wattles for erosion controlFire Recovery 

Mountains of Wattles

Team of Volunteers in Boulder Creek Stuffs Their Own

By Joshua David Macha

My family and I have lived north of town in Boulder Creek for seven years. We love this forest and its waterways, from drinking from the creeks to swimming in the summer. These amazing natural resources are the reason we live here. One night while evacuated I was checking social media for updates on the fire. I came across an article about how people in Sonoma installed wattles inoculated with fungi and bacteria around burned homes to filter out toxic ash and prevent pollutants from burned structures from spreading on the landscape. Like many others while evacuated I felt helpless about my community and what may happen to it, but after reading that article it was clear to me that something needed to be done. 

After returning home after the evacuation, I went back to my old day job of handyman and landscaper. After a few weeks of seeing no one taking the action to protect our watershed, I started a Facebook group called CZU Fire Remediation Team and a Facebook fundraiser so I could dedicate myself to this work full time. It has been my goal ever since to put a wattle downslope of every burned structure in the CZU burn zone. That’s around 1000 structures. 

Since starting the group, I’ve met many amazing people who have joined our cause to protect the watershed by installing wattles. Victoria was an early member in the group who bought $20,000 worth of wattle sock material out of her own pocket. From the beginning she has worked on building a wattle-making machine (which would normally cost $10,000). We had hoped that a wattle machine would make our jobs easier, but she and collaborator Michael Fradin shelved the project in favor of stuffing wattles by hand at Garrahan Park in Boulder Creek and at the Bear Creek Community Center in Boulder Creek.

Our first volunteer wattle installation day was at Kevin’s place. That’s where I met my new friends, Mikey with the chipper, who had been offering sliding scale chipping service for fire victims, and Chad, an overall hardworking dude. That day we, with about 15 other people, moved 35 large heavy bales of straw up a steep slope and covered a burned bare hillside to help prevent erosion. We did all of this in less than four hours. That sparked in me the power of many hands making light work.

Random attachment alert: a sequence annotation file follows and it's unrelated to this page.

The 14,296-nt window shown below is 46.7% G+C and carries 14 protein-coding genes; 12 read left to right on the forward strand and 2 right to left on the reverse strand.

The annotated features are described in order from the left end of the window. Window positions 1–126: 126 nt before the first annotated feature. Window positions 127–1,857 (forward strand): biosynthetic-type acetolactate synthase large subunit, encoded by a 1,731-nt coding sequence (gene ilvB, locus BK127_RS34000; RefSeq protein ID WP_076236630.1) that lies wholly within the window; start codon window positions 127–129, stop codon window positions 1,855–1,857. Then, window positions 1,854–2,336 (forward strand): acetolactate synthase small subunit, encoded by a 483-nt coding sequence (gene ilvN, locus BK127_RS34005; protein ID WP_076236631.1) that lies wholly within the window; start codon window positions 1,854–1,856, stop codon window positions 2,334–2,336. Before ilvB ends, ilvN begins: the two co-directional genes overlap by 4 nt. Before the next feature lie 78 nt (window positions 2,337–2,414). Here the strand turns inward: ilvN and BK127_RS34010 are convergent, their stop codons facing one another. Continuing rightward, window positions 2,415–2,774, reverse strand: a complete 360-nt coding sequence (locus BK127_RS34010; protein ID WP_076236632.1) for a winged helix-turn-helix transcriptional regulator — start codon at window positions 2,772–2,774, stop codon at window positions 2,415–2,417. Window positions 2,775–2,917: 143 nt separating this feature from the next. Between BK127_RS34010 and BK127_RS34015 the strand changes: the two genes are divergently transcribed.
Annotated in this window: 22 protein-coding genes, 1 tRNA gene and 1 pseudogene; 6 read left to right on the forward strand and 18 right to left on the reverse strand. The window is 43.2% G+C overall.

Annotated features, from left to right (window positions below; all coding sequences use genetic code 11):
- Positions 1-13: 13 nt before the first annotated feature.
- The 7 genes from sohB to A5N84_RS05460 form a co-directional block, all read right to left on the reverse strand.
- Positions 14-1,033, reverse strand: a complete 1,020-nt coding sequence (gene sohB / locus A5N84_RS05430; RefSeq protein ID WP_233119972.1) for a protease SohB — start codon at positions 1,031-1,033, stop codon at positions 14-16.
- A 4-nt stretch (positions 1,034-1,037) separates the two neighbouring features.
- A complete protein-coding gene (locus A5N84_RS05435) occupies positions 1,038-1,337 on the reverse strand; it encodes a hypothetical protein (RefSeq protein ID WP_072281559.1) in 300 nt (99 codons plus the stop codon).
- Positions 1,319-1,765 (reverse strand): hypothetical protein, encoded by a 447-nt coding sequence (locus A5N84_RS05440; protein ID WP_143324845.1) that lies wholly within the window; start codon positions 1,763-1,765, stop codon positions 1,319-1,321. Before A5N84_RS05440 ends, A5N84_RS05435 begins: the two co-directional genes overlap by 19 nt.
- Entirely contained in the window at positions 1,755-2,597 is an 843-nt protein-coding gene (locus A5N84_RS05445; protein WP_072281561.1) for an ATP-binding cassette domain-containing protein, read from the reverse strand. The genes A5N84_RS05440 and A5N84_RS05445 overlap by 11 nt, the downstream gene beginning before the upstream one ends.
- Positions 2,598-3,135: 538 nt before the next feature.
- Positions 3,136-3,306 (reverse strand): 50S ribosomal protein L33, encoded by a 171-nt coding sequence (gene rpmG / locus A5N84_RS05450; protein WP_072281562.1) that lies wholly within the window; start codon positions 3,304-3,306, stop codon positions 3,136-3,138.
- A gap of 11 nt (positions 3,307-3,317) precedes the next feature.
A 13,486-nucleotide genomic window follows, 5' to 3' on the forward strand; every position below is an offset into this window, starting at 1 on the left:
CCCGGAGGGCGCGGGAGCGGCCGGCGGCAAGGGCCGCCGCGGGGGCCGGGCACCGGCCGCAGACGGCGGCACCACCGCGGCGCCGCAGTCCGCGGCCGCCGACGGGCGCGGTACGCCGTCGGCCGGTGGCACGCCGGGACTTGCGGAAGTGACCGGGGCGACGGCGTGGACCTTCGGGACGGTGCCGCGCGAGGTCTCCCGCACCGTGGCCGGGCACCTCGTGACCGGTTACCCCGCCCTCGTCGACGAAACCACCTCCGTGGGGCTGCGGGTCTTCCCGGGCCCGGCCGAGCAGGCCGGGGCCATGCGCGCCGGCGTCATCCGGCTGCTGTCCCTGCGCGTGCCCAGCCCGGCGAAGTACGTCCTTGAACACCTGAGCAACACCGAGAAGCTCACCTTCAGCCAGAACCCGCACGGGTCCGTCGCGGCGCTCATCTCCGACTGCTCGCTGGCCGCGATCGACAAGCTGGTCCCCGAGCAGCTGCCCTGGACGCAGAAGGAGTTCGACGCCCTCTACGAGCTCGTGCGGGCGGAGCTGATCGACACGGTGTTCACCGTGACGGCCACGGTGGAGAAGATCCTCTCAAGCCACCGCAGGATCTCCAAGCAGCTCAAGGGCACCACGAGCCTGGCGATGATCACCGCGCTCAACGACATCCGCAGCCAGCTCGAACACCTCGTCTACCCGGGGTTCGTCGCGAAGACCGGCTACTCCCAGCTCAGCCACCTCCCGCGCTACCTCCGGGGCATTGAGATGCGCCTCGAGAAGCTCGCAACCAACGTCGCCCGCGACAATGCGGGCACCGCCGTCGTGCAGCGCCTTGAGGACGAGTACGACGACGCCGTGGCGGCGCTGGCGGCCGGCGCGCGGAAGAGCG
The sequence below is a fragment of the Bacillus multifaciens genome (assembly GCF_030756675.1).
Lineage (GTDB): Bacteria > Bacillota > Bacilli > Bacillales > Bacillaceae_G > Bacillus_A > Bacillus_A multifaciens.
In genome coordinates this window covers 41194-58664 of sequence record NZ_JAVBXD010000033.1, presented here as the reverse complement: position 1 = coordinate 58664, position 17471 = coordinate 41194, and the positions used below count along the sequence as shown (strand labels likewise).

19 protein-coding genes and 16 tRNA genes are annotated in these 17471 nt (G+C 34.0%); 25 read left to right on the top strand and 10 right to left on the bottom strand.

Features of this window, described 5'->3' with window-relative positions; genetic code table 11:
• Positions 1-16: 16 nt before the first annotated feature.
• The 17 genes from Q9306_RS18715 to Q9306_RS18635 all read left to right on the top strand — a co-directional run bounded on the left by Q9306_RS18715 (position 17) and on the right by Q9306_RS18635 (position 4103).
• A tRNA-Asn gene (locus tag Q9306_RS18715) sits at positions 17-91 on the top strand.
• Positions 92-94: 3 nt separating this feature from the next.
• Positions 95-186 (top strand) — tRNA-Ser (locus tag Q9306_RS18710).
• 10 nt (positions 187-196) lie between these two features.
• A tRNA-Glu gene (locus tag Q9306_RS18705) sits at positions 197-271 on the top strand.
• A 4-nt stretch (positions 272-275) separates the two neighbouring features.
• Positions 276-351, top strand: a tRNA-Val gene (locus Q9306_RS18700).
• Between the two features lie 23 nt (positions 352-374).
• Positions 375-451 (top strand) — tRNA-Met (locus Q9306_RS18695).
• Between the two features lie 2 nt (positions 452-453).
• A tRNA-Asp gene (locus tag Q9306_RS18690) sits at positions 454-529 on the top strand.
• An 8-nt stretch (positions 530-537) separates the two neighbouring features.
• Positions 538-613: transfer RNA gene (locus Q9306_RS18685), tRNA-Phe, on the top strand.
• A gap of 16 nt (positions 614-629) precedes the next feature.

Tyler Maldonado is an awesome dude who joined our crew and is passionate about coordinating volunteers to make wattles. He has researched which materials do the job of filtering ash and other sediments and concluded that we need to add compost to our wattles in order to make them more effective. He is currently working on developing a funding structure to help us buy compost to combine with the wood chips we have been able to secure thanks to contacts from Davey Tree, Travis Tree Professionals, and other tree crews.

Thanks to grant writing help from Rebekah Uccellini Kuby in conjunction with the Resource Conservation District (RCD), Cal OES and other state agencies, the California Conservation Corps has begun installing wattles around 400 of the most critical areas near waterways. This has taken a load off of my back and has allowed me to focus my efforts on the remaining homes.

Tyler is focussing on obtaining wattle making materials, and while I would love to be installing wattles every day of the week, we have some gaps we need filled for volunteers and funds so that Tyler can buy compost and so I can pay myself and other wattle install crew leaders to place the wattles where they are needed. We are looking for more volunteers and someone to help coordinate installation in the most needed areas. 

Wattle making material is staged at Garrahan Park in Boulder Creek. The wattles can be made by anyone whenever the park is open. Join the CZU Remediation Team on Facebook to learn how to make wattles and to volunteer. Donations for wattle making materials: www.facebook.com/donate/3390989407683569/1510825402449136.

Joshua David Macha is a founder and organizer with the CZU Fire Remediation Team

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